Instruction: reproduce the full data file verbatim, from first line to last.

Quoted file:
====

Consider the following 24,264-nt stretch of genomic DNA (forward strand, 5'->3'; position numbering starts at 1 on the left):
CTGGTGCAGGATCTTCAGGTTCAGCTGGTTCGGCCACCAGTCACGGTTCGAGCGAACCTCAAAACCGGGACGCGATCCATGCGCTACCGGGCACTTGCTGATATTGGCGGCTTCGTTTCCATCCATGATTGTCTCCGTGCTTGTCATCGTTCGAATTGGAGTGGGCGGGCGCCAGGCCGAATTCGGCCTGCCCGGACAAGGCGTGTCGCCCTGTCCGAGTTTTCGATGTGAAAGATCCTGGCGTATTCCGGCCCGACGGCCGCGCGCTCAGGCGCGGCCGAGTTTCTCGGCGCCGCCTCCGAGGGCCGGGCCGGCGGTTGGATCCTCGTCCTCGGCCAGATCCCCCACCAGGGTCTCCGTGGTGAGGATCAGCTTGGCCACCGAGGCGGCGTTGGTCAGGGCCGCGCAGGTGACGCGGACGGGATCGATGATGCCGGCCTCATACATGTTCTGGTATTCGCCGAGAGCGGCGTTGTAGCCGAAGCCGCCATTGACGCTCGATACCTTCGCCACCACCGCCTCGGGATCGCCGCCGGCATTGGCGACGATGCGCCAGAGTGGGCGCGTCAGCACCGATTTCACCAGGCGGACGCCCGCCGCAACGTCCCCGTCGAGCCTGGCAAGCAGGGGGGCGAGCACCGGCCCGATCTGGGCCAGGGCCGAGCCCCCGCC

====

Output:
Consider the following 24,264-nt stretch of genomic DNA (forward strand, 5'->3'; position numbering starts at 1 on the left):
CTGGTGCAGGATCTTCAGGTTCAGCTGGTTCGGCCACCAGTCACGGTTCGAGCGAACCTCAAAACCGGGACGCGATCCATGCGCTACCGGGCACTTGCTGATATTGGCGGCTTCGTTTCCATCCATGATTGTCTCCGTGCTTGTCATCGTTCGAATTGGAGTGGGCGGGCGCCAGGCCGAATTCGGCCTGCCCGGACAAGGCGTGTCGCCCTGTCCGAGTTTTCGATGTGAAAGATCCTGGCGTATTCCGGCCCGACGGCCGCGCGCTCAGGCGCGGCCGAGTTTCTCGGCGCCGCCTCCGAGGGCCGGGCCGGCGGTTGGATCCTCGTCCTCGGCCAGATCCCCCACCAGGGTCTCCGTGGTGAGGATCAGCTTGGCCACCGAGGCGGCGTTGGTCAGGGCCGCGCAGGTGACGCGGACGGGATCGATGATGCCGGCCTCATACATGTTCTGGTATTCGCCGAGAGCGGCGTTGTAGCCGAAGCCGCCATTGACGCTCGATACCTTCGCCACCACCGCCTCGGGATCGCCGCCGGCATTGGCGACGATGCGCCAGAGTGGGCGCGTCAGCACCGATTTCACCAGGCGGACGCCCGCCGCAACGTCCCCGTCGAGCCTGGCAAGCAGGGGGGCGAGCACCGGCCCGATCTGGGCCAGGGCCGAGCCCCCGCC